Uite niste vorbe (review) despre BitWig de la Sound on Sound:
Incep cu un scurt video care sustine ce ziceam mai devreme. Fiind un ‘sampling based instrument‘, ‘Structure‘ nu are in fapt nevoie de biblioteca de setari; sa dovedit cind am instalat si rulat fara sa imi ceara nimic, comparativ cu ‘Strike‘.
Trec in revista un pic si biblioteca extinsa de sunete de la Magix, peste 80 GB dupa ultima verificare, la care apelez pentru noile instrumente; este sortata pe categorii si fisierele (.wav) au informatii integrate despre tempo si alte draciii ce trebuiesc unui muzicant!
[mai exact, 12 colectii (DVDs) cu 93,556 fisiere in 1,459 de categorii, luind doar 88.9 GB ;-)]
Totul a pornit de la o scapare ‘drag & drop’ (de mult tot planuiesc sa-l pun la culcare pe iubitul meu soricel metalic, ‘tin boy as I call It’). Incerc sa adaug un sunet din biblioteca pentru multi-sonorizare si el scapa, apuca Loom si il arunca peste Xpand, astfel creind un instrument multiplu. Aproape toate descoperile sint din accident … asa se zice cel putin!
In plus ‘virtual drummers‘ vin cu setari sau clipuri (‘patches‘) care contin si mici secvente MIDI in afara de setarile ce ofera dinamica si timbrul instrumentului; mai mult, implicit, bateriile poat fi considerate ca multi-instrumente, in ciuda faptului ca in general sint in miinile unui singur interpret!
Poate (ca de mult tot evit) pun la comparatie citeva baterii virtuale, pe linga proiectele
de care vorbesc mai jos; potentialii cobai sint: BFD3 (ultima descoperire), EZdrummer,
Superior Drummer, Addictive Drums si bineinteles Strike, toate disponibile pe aici pe la noi.
Am tot pus la urma ‘sampling instruments‘ si asta din cauza ca m-am nascut Reaktionar, fiind mai apropiat de sinteza in crearea de sunete decit in (re)folosirea sunetelor inregistrate. Mai de curind sint un partial convertit, in special cu noile Kontakte disponibile de la NI!
Pina una alta uite ce spun altii:
Si acum ceva ideii de viitor – ‘reviews’ la singe dar pe la extreme; daca DAWs sint posibil undeva la mijloc ca spectru de folosinta, la stinga (comunista/conservatoare) sint programele bazate pe notatie clasica si la dreapta (noul val) utilitarele pentru DJs care nu sint doar pentru lucru ‘live’ in club, dar si pentru creatie de noi ‘so called Remixes’ care au umplut piata in ziua de astazi! DJ-ul serios foloseste totusi un DAW; exemplu este co-nationalul DJ Bolivia (Jonathan Clark) de care am vorbit acum ceva timp.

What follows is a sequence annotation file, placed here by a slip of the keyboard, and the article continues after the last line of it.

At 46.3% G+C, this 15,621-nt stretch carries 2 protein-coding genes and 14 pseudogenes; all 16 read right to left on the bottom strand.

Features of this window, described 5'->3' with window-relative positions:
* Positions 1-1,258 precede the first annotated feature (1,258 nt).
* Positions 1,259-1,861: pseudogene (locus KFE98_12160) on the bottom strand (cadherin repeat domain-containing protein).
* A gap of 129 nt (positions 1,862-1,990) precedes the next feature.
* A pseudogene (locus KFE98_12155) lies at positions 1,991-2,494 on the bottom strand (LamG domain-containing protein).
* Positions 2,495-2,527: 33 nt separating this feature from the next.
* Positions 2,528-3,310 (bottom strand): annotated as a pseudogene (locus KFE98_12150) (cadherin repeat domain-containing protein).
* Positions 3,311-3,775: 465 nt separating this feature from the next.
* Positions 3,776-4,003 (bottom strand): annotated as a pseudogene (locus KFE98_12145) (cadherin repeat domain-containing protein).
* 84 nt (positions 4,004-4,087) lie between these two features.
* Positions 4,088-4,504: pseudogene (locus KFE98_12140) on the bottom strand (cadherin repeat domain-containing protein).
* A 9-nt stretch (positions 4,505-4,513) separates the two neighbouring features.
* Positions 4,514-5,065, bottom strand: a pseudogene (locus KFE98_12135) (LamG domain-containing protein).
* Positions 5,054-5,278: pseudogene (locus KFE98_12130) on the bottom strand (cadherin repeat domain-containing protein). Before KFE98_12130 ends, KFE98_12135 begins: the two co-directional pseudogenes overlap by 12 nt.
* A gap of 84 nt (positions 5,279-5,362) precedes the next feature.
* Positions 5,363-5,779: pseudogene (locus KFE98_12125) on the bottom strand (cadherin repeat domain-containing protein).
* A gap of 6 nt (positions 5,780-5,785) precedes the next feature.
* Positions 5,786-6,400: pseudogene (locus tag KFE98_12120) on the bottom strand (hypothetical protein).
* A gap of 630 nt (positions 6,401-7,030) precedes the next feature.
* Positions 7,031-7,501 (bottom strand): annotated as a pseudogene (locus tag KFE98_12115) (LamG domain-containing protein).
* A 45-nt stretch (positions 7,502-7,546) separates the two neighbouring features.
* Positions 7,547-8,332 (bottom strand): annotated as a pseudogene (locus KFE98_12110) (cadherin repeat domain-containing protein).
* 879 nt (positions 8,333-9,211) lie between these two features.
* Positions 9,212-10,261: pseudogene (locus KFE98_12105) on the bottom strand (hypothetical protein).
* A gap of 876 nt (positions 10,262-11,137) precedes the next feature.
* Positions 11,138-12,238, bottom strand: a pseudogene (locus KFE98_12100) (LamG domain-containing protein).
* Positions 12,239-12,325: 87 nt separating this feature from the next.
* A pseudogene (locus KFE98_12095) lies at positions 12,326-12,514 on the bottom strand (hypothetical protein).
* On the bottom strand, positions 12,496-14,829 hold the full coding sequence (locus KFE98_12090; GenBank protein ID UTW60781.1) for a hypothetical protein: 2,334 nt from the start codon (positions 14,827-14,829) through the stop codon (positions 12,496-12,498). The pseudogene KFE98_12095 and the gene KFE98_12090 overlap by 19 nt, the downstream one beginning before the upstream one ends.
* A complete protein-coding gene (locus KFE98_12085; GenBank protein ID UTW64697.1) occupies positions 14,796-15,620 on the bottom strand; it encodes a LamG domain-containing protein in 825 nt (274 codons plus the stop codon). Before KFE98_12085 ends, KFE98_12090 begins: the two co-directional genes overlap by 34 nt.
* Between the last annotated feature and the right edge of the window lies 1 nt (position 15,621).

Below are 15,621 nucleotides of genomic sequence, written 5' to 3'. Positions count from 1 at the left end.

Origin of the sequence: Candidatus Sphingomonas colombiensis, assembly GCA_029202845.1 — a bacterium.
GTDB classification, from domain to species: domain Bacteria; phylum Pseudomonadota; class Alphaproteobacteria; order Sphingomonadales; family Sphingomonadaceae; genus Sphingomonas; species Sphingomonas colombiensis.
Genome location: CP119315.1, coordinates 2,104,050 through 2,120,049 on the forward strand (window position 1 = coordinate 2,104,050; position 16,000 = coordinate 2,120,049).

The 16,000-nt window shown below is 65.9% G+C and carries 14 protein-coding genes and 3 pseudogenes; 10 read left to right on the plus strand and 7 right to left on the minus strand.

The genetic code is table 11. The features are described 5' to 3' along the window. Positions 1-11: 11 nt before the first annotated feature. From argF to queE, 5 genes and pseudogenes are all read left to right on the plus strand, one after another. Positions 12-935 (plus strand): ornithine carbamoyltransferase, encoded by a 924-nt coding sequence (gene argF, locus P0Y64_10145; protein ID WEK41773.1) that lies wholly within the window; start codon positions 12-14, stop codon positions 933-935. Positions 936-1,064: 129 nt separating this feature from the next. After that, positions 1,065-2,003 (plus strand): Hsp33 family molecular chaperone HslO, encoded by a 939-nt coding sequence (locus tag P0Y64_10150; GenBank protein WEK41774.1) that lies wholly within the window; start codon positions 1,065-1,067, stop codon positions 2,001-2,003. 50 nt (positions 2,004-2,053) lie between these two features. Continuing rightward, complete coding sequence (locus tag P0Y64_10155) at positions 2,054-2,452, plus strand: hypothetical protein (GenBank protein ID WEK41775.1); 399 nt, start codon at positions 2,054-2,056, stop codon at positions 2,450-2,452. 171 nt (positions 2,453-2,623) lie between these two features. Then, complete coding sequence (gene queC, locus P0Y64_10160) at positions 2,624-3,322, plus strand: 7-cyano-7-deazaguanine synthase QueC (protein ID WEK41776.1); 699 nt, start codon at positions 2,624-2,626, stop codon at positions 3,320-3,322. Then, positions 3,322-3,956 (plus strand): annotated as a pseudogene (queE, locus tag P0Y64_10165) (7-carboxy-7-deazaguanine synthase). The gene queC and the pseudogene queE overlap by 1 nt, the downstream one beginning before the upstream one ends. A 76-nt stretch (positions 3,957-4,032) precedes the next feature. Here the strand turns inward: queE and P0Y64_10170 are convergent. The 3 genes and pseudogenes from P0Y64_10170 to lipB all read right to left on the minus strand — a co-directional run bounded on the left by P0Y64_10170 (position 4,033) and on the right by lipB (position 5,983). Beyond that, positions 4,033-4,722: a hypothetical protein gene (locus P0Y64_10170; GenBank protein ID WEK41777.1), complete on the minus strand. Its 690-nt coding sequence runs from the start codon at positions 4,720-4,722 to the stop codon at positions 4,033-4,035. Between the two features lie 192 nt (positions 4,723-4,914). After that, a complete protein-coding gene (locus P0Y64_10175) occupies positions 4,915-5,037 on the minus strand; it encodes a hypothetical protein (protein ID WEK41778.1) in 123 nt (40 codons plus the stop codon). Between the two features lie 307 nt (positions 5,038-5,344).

1. pentru iubitul nostru DJ (George), ca de’ este capitalist, am in plan de pus la test pe acelasi set de cintecele:
2. pentru chitaristul nostru (Sorin), comunist convins, iau in calcul:
* Sibelius (cumparat de Avid)
* Notion (o noua descoperire pentru mine, de la facatorii de Studio One)
* Finale (iesit din uz pentru mine din cauza de Sibelius)
* GuitarPro (eu cu versiunea 6.1.9 b11686, tu cu … ; poate te fortez la ‘upgrade’ 🙂
* Musescore (ca sa fim la par 5 la 5; in plus, mai de curind, este open-source asa ca este un motiv in plus sa dau ceva de lucru programatorului din mine, pe Linux in special)
Ca sa am la lucru chestii serioase, tocmai am ‘cumparat’ MakeMusic Finale v2014.5 b6359; asta fiind ultima repriza cred ca ori compania ori produsul este pe cale de disparitie!
Pentru Sorin, pot anticipa ca PreSonus Notion stie si ‘fretboard notation‘ foarte bine!
Pina una alta, uite ce zic altii despre comunismul muzical:
Ca de’ intotdeauna par sa fie scripturi post si nu pre, nu ca ar fi diferente, acronimic vorbind! Deci, vis a vis de baterii virtuale, sa luam vorbele unui Guru, Rob Papen, considerat pe acolo cu Moog, sa-i fie tarana usoara! Tocmai am luat la puricat ‘Punch‘ si uite ceva vorbe sfinte:
In plus un clasic: